THE CASE FOR A SECONDARY DNS SERVICE
Enterprise security was previously focused on protecting the online perimeter (i.e., the network border). Blocking malware and bad agents from entering the network meant protecting your data and your business.
But cyber criminals are adaptive—and once we closed that door, they found an open window. So we have to adapt too.
If you're maintaining your own domain name system (DNS), then increasingly you'll need to implement a secondary DNS solution to provide your business with the redundancy it requires to maintain its online presence.
Read our latest guide about using secondary DNS service to keep your infrastructure safe from cyber criminals.
DOWNLOAD THIS RESOURCE
DNS Hijacking: Security Learnings from the Latest Incidents
Waves of DNS hijacking affecting government and telecommunications domains, as well as internet infrastructure entities across the globe, has resulted in increased efforts—even emergency directives—to protect domains from further attacks.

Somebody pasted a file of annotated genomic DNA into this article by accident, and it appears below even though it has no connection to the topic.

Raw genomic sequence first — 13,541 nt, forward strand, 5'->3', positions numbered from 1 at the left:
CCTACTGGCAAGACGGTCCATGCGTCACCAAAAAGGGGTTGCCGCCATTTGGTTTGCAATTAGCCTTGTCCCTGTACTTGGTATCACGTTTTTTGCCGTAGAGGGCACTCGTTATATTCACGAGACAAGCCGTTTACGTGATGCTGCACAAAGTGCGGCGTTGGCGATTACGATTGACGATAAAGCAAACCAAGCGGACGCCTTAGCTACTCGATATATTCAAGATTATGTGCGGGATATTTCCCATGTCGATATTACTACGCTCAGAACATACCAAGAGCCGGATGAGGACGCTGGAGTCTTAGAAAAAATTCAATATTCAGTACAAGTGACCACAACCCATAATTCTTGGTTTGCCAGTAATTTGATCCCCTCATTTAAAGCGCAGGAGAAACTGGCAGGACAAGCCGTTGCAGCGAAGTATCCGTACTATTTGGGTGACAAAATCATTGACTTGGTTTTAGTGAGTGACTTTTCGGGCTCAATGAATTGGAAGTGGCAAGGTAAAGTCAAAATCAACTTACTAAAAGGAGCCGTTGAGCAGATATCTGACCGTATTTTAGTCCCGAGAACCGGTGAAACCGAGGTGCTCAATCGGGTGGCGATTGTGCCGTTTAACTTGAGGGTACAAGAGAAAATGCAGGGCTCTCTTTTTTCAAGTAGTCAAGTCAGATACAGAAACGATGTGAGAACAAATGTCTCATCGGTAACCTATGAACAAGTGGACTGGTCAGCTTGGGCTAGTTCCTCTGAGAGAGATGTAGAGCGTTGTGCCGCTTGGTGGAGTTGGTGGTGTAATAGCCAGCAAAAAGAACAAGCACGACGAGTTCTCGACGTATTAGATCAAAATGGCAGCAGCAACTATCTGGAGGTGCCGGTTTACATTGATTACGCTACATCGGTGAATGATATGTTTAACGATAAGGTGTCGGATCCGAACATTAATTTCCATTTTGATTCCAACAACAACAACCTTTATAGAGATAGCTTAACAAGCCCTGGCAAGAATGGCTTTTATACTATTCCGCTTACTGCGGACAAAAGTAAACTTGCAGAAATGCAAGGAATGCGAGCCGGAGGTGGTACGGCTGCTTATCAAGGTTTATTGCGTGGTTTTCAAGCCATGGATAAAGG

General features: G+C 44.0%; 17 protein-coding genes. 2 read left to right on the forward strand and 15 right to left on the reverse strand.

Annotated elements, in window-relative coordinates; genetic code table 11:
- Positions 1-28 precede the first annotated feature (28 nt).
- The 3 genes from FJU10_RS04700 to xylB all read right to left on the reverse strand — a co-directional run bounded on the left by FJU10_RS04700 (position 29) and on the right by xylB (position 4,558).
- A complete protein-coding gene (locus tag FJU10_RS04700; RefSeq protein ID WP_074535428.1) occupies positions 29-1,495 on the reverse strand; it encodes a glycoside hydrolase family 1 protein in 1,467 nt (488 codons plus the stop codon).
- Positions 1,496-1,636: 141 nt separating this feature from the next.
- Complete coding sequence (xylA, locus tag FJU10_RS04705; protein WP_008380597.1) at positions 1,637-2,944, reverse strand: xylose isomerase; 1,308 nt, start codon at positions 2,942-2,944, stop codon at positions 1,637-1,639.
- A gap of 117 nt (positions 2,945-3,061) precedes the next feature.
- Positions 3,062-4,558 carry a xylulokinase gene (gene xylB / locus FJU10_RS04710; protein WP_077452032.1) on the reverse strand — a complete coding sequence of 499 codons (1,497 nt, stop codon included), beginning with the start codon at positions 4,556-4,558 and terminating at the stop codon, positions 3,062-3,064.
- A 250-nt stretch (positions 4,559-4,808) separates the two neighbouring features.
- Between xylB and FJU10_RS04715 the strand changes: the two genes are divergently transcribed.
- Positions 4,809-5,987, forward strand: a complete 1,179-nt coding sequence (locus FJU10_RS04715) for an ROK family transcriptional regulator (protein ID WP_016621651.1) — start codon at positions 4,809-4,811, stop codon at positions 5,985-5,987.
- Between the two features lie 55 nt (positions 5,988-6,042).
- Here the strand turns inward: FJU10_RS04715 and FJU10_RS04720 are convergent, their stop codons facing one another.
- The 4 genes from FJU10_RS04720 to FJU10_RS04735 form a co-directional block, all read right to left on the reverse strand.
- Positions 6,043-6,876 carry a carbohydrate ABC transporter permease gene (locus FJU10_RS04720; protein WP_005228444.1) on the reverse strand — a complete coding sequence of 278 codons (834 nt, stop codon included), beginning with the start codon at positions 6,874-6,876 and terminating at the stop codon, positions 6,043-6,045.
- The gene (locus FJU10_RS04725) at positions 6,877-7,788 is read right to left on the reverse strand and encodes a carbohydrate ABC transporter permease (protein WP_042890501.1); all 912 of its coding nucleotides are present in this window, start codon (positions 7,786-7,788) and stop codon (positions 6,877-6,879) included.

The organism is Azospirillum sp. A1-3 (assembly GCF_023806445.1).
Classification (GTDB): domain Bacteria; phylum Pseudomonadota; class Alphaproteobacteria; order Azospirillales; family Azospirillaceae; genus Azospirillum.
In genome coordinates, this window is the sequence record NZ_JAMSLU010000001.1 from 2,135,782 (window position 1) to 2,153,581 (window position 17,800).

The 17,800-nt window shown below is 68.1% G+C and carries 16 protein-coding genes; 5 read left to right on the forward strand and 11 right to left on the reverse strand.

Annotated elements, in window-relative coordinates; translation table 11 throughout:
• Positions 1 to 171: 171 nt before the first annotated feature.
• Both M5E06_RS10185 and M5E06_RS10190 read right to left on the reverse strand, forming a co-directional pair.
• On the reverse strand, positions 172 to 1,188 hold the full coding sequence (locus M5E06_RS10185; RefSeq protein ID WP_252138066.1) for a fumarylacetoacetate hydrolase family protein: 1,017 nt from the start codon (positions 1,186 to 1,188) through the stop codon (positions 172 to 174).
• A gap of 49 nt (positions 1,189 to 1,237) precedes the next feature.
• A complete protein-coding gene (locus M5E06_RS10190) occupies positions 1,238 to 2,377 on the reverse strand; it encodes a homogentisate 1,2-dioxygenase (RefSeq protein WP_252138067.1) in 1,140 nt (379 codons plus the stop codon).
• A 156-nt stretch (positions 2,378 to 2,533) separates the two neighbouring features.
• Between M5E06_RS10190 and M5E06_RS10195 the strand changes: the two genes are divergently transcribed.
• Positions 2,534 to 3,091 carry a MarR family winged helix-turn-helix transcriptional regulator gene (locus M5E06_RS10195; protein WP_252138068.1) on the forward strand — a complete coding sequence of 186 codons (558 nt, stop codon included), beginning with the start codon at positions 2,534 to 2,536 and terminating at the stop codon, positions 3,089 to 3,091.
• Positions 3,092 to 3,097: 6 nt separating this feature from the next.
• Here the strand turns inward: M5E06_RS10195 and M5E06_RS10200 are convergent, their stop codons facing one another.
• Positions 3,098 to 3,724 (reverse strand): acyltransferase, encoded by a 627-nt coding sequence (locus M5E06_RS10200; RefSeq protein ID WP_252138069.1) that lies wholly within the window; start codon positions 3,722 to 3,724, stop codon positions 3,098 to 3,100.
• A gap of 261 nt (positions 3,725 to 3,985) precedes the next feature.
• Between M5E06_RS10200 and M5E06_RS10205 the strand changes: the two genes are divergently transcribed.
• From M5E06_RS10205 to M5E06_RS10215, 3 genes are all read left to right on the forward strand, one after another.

The U.S. Department of Homeland Security (DHS) has quickly implemented new procedures to further protect federal domains. And other governments—including the U.K. and France—are following suit.
In this recorded webinar, CSC global product director of Security Services, Mark Flegg, discusses recent events, learnings gained, the most relevant developments around digital asset security, and how it all impacts your company in the fight against cyber threats.
DNS Hijacking: Recent Events and Recommendations
Businesses have invested in security solutions at an exponential rate to protect their organizations from cyber threats. Yet, many companies remain exposed to what security experts are now referring to as critically important security blind spots.
IN THE NEWS
DNS, Domain Names, and Certificates: The Missing Links in Most Cyber Security Risk Postures
Do you know who your domain name registrar is (the domain name management company that holds the keys to the kingdom)?
What do you know about your domain name registrar's controls, security, policies and processes?